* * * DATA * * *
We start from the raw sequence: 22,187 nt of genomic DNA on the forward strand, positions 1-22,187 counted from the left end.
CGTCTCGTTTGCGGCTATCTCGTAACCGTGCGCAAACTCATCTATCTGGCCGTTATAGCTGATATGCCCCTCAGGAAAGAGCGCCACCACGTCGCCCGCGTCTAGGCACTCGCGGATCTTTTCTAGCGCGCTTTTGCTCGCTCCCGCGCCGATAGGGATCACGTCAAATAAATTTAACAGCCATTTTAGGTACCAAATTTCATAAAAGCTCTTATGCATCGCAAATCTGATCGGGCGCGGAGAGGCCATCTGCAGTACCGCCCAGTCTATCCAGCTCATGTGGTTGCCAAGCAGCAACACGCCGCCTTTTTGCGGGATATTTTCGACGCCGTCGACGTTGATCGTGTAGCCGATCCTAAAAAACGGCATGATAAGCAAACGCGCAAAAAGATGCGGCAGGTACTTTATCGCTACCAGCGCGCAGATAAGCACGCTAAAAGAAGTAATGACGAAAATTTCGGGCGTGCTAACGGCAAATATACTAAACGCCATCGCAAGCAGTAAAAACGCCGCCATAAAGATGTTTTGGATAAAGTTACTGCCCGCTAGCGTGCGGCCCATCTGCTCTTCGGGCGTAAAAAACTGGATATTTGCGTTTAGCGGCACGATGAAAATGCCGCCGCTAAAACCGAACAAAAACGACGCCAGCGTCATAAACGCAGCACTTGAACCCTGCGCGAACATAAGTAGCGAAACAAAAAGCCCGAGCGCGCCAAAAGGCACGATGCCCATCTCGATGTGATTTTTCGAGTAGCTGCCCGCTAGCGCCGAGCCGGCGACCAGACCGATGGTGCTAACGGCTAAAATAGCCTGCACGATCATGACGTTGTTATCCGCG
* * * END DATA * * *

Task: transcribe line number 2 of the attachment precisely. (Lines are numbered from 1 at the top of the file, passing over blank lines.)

CGTCTCGTTTGCGGCTATCTCGTAACCGTGCGCAAACTCATCTATCTGGCCGTTATAGCTGATATGCCCCTCAGGAAAGAGCGCCACCACGTCGCCCGCGTCTAGGCACTCGCGGATCTTTTCTAGCGCGCTTTTGCTCGCTCCCGCGCCGATAGGGATCACGTCAAATAAATTTAACAGCCATTTTAGGTACCAAATTTCATAAAAGCTCTTATGCATCGCAAATCTGATCGGGCGCGGAGAGGCCATCTGCAGTACCGCCCAGTCTATCCAGCTCATGTGGTTGCCAAGCAGCAACACGCCGCCTTTTTGCGGGATATTTTCGACGCCGTCGACGTTGATCGTGTAGCCGATCCTAAAAAACGGCATGATAAGCAAACGCGCAAAAAGATGCGGCAGGTACTTTATCGCTACCAGCGCGCAGATAAGCACGCTAAAAGAAGTAATGACGAAAATTTCGGGCGTGCTAACGGCAAATATACTAAACGCCATCGCAAGCAGTAAAAACGCCGCCATAAAGATGTTTTGGATAAAGTTACTGCCCGCTAGCGTGCGGCCCATCTGCTCTTCGGGCGTAAAAAACTGGATATTTGCGTTTAGCGGCACGATGAAAATGCCGCCGCTAAAACCGAACAAAAACGACGCCAGCGTCATAAACGCAGCACTTGAACCCTGCGCGAACATAAGTAGCGAAACAAAAAGCCCGAGCGCGCCAAAAGGCACGATGCCCATCTCGATGTGATTTTTCGAGTAGCTGCCCGCTAGCGCCGAGCCGGCGACCAGACCGATGGTGCTAACGGCTAAAATAGCCTGCACGATCATGACGTTGTTATCCGCG